1. Tegan and I watched the movie Downfall recently, about the final days of Hitler and the lead up to Germany's surrender in WW2. There was something similar going on there, but it was less about Hitler himself being the measure of the nation (although, with the cult of personality that Hitler had, I guess his followers and the German people might have seen his strength and resolution as emblematic of the nation) but that he and his closest followers saw the future of Germany as intrinsically linked with National Socialism, to the point where Joseph Goebbels and his wife kill their six children and each other, rather than live in a Germany without National Socialism. Anyway, it's a movie definitely worth checking out – one of the best movies I've seen for quite a while.

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  2. Thanks for the tip. I haven't seen Downfall. It's one of those movies that I think I'll need to be in the right mood.
    d

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  3. Your post also reminded me about a movie (or series of) although I'm not sure I'd suggest seeing them if you haven't. Your comment about people doing evil things because we have told ourselves that they are, in some way, good reminded me of the Saw movies. The guy explains his actions as giving other people the opportunity to realise the bad things they are doing, or the opportunities they are wasting, and 'save' themselves.

    But I'm not entirely sure I agree with you that "at a subjective level no one actively pursues evil, there are no Cackling Arch-Villains. That would be such a failure of logical consistency that it would render the person virtually incapable of normal function". I think there are people in this world who simply do evil things because they enjoy hurting people. Just my 2 cents 🙂

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  4. Great post.

    On the following; What is deeply wrong with Idi Amin, and all the sorry list of criminal leaders who have blighted our world, is a failure to understand the sacrificial nature of leadership displayed by Christ.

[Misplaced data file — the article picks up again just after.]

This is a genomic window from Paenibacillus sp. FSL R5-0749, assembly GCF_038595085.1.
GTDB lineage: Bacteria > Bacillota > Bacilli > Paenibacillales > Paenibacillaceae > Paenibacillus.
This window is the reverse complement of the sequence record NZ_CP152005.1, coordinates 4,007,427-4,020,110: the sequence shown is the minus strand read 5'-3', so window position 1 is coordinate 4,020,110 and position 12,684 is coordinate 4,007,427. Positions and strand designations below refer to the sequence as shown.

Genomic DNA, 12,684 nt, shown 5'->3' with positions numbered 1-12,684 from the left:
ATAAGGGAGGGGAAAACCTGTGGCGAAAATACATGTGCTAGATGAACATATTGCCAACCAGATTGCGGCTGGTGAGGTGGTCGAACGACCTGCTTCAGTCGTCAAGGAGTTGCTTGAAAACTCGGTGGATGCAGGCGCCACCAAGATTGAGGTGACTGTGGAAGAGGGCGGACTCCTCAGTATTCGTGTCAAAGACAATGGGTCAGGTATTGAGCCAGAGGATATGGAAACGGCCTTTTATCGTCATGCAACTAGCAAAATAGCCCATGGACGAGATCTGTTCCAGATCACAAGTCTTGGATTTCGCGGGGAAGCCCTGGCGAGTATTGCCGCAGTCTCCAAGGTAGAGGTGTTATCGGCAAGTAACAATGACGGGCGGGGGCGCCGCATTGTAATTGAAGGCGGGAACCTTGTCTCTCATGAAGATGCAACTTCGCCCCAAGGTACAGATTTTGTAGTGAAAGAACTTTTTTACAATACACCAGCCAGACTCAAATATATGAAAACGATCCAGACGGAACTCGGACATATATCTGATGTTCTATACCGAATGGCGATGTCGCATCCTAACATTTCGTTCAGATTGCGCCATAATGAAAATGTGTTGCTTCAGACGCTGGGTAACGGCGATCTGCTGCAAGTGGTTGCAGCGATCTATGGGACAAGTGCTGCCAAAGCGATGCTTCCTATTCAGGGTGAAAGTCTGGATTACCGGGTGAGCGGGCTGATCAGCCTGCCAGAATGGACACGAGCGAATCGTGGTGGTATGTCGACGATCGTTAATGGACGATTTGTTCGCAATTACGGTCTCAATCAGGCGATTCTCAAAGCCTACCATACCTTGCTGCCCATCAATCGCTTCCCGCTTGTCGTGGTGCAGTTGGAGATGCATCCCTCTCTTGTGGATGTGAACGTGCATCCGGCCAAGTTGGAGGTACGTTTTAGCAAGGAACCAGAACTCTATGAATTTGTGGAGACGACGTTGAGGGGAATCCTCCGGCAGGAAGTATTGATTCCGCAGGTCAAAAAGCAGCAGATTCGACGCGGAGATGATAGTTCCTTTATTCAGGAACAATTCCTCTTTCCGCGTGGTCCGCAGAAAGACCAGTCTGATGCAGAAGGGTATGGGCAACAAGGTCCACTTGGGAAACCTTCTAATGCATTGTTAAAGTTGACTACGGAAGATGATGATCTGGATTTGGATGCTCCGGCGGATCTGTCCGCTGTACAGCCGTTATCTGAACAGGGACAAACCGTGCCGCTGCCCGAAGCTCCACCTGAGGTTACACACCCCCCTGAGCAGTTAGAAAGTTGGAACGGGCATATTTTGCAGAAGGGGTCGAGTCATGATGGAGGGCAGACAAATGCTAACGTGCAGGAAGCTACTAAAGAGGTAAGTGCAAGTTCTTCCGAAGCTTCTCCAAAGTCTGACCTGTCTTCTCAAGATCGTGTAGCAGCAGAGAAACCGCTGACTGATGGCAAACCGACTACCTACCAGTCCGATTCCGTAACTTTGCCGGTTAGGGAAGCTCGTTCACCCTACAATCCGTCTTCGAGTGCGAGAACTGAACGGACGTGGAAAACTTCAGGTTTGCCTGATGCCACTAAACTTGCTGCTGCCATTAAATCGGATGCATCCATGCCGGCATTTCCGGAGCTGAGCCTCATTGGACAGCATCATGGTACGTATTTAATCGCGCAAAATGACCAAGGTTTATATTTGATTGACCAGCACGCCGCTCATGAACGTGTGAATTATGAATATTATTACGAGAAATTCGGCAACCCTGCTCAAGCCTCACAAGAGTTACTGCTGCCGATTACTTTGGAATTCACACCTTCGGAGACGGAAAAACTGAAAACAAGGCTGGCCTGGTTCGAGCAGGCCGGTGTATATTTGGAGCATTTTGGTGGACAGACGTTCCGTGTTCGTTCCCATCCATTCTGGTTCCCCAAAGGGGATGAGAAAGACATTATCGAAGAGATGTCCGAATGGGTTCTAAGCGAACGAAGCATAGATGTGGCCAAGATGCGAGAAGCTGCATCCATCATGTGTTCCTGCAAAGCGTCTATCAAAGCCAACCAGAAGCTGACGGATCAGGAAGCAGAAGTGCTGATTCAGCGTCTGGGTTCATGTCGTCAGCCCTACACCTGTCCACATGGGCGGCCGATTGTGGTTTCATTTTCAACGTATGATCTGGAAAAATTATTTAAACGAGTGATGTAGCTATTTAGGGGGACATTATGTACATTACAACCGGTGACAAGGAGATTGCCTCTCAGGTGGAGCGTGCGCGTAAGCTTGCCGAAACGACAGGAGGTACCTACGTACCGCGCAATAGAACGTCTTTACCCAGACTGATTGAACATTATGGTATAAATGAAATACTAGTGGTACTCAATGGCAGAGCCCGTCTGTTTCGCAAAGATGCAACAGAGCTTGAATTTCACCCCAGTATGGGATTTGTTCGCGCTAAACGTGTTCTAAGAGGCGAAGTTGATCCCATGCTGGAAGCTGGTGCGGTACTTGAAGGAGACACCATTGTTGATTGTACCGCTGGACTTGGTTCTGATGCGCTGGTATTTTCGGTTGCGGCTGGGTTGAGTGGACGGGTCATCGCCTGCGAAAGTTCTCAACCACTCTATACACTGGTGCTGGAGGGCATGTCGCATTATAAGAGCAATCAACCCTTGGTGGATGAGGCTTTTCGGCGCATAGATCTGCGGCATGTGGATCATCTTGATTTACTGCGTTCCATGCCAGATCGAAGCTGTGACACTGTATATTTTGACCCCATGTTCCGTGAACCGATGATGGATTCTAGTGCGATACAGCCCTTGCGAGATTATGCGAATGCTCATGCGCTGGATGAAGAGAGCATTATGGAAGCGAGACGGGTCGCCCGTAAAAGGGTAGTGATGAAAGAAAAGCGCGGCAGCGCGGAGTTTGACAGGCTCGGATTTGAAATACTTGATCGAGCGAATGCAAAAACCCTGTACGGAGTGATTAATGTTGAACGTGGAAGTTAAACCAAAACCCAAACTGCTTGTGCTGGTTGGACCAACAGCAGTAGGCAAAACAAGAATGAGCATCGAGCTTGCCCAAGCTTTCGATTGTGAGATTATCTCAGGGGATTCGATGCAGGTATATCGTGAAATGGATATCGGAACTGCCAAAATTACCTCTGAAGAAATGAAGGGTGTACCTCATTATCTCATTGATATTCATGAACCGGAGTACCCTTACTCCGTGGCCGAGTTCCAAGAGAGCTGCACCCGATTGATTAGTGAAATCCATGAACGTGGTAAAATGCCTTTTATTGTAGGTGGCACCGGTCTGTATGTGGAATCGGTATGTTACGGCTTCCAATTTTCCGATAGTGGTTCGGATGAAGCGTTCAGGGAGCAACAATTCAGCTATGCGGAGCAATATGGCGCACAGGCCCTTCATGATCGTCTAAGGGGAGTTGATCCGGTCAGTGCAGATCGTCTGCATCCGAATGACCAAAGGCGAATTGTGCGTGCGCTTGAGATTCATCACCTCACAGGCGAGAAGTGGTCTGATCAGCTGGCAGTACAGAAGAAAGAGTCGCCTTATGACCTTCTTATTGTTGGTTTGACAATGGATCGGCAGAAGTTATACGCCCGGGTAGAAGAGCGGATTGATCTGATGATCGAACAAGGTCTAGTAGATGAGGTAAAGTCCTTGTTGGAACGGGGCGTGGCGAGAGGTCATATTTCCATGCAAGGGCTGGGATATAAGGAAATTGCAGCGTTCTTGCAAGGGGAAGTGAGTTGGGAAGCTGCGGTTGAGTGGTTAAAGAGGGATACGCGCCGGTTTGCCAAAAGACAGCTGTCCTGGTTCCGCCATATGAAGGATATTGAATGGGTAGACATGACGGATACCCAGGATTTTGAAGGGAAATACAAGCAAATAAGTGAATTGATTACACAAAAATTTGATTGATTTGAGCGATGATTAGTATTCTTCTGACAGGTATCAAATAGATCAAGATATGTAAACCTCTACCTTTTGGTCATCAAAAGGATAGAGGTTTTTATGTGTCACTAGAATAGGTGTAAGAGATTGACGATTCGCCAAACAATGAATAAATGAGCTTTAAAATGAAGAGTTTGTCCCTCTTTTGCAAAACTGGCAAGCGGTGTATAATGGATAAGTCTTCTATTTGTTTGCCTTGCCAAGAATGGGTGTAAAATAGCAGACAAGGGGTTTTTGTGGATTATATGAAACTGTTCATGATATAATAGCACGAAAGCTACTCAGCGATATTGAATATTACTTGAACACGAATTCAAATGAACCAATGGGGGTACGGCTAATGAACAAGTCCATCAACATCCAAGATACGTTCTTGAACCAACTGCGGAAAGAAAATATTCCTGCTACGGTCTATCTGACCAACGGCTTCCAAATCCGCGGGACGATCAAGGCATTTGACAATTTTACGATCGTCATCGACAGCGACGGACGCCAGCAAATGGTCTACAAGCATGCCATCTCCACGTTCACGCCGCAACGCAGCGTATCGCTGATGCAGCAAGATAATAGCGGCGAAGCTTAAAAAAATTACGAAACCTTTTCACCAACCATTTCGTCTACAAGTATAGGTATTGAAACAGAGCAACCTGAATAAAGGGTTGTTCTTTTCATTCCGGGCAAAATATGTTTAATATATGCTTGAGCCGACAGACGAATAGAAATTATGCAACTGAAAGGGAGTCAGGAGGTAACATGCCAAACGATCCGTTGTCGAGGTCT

Are note some more complex judgments needed here? There are leaders who no less are ignorant of Christ, and yet govern much better than Amin, yes? But in a sense, this is the whole "problem" of the developing world. We (and who are we?) don't know what it takes for these countries to "develop".

    The quotation marks indicate dissatisifaction with those words, though I can't think of another economical way to express the thought.

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  5. Hey Drew,
    thanks for the comment. I feel your frustration. I think you're right about the need for more complex judgements, it's too easy to find cheap explanations though reductionism.
    I wonder though, whether anyone can claim to have any understanding of Christ without encountering him as the One…
    'who, existing in the form of God, did not consider equality with God as something to be used for His own advantage.' (HCSB)

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  6. Hi dan, I especially loved this statement –
    'Whatever evils people do, we do it because we have told ourselves, in some fashion, that they are good.'
    It makes sense of the extra sense of evil and disillusionment we intuitively feel when men do 'atrocities' and are at the same time are blind to these atrocities.. I might quote you on my blog one day.. although the amount of material that Sorry day has given me to blog about will keep me busy for a month!